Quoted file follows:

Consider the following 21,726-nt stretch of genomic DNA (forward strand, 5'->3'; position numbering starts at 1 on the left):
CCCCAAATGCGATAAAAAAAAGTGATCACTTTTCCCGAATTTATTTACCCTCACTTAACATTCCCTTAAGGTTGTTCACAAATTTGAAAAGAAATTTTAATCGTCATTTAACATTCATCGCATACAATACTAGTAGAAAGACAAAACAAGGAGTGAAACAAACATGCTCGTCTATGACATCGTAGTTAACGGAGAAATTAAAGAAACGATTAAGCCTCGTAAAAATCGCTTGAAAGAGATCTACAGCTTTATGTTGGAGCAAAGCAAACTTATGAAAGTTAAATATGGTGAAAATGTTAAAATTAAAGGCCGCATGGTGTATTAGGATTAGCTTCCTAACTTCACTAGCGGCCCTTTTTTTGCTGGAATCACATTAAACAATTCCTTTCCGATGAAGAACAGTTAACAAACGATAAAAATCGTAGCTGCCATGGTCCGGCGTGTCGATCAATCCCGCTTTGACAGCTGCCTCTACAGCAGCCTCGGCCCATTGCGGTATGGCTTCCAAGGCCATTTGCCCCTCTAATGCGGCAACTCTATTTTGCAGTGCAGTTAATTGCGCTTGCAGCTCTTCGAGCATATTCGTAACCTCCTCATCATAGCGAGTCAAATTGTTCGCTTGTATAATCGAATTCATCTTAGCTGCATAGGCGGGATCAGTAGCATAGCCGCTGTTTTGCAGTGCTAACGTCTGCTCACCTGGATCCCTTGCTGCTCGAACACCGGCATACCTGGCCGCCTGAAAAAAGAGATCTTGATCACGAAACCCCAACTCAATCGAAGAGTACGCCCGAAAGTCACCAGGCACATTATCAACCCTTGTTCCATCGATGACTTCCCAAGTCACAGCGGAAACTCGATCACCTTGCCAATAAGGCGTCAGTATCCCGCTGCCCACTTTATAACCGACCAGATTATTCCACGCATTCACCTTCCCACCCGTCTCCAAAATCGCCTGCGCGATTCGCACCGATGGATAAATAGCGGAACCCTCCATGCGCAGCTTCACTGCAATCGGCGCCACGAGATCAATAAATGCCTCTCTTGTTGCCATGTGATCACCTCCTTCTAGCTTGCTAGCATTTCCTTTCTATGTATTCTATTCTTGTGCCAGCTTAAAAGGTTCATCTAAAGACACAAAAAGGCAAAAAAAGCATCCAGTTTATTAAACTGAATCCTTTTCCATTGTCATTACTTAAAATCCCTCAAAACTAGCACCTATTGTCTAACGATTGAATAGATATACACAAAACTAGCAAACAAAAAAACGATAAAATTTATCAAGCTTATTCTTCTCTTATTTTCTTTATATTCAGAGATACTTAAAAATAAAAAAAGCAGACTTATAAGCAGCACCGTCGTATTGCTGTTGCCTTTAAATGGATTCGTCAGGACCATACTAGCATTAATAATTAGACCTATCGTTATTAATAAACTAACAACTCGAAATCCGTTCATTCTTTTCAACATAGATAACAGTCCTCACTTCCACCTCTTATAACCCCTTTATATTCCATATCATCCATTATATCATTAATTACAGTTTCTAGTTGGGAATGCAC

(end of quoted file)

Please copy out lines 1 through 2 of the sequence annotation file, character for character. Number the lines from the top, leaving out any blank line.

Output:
Consider the following 21,726-nt stretch of genomic DNA (forward strand, 5'->3'; position numbering starts at 1 on the left):
CCCCAAATGCGATAAAAAAAAGTGATCACTTTTCCCGAATTTATTTACCCTCACTTAACATTCCCTTAAGGTTGTTCACAAATTTGAAAAGAAATTTTAATCGTCATTTAACATTCATCGCATACAATACTAGTAGAAAGACAAAACAAGGAGTGAAACAAACATGCTCGTCTATGACATCGTAGTTAACGGAGAAATTAAAGAAACGATTAAGCCTCGTAAAAATCGCTTGAAAGAGATCTACAGCTTTATGTTGGAGCAAAGCAAACTTATGAAAGTTAAATATGGTGAAAATGTTAAAATTAAAGGCCGCATGGTGTATTAGGATTAGCTTCCTAACTTCACTAGCGGCCCTTTTTTTGCTGGAATCACATTAAACAATTCCTTTCCGATGAAGAACAGTTAACAAACGATAAAAATCGTAGCTGCCATGGTCCGGCGTGTCGATCAATCCCGCTTTGACAGCTGCCTCTACAGCAGCCTCGGCCCATTGCGGTATGGCTTCCAAGGCCATTTGCCCCTCTAATGCGGCAACTCTATTTTGCAGTGCAGTTAATTGCGCTTGCAGCTCTTCGAGCATATTCGTAACCTCCTCATCATAGCGAGTCAAATTGTTCGCTTGTATAATCGAATTCATCTTAGCTGCATAGGCGGGATCAGTAGCATAGCCGCTGTTTTGCAGTGCTAACGTCTGCTCACCTGGATCCCTTGCTGCTCGAACACCGGCATACCTGGCCGCCTGAAAAAAGAGATCTTGATCACGAAACCCCAACTCAATCGAAGAGTACGCCCGAAAGTCACCAGGCACATTATCAACCCTTGTTCCATCGATGACTTCCCAAGTCACAGCGGAAACTCGATCACCTTGCCAATAAGGCGTCAGTATCCCGCTGCCCACTTTATAACCGACCAGATTATTCCACGCATTCACCTTCCCACCCGTCTCCAAAATCGCCTGCGCGATTCGCACCGATGGATAAATAGCGGAACCCTCCATGCGCAGCTTCACTGCAATCGGCGCCACGAGATCAATAAATGCCTCTCTTGTTGCCATGTGATCACCTCCTTCTAGCTTGCTAGCATTTCCTTTCTATGTATTCTATTCTTGTGCCAGCTTAAAAGGTTCATCTAAAGACACAAAAAGGCAAAAAAAGCATCCAGTTTATTAAACTGAATCCTTTTCCATTGTCATTACTTAAAATCCCTCAAAACTAGCACCTATTGTCTAACGATTGAATAGATATACACAAAACTAGCAAACAAAAAAACGATAAAATTTATCAAGCTTATTCTTCTCTTATTTTCTTTATATTCAGAGATACTTAAAAATAAAAAAAGCAGACTTATAAGCAGCACCGTCGTATTGCTGTTGCCTTTAAATGGATTCGTCAGGACCATACTAGCATTAATAATTAGACCTATCGTTATTAATAAACTAACAACTCGAAATCCGTTCATTCTTTTCAACATAGATAACAGTCCTCACTTCCACCTCTTATAACCCCTTTATATTCCATATCATCCATTATATCATTAATTACAGTTTCTAGTTGGGAATGCAC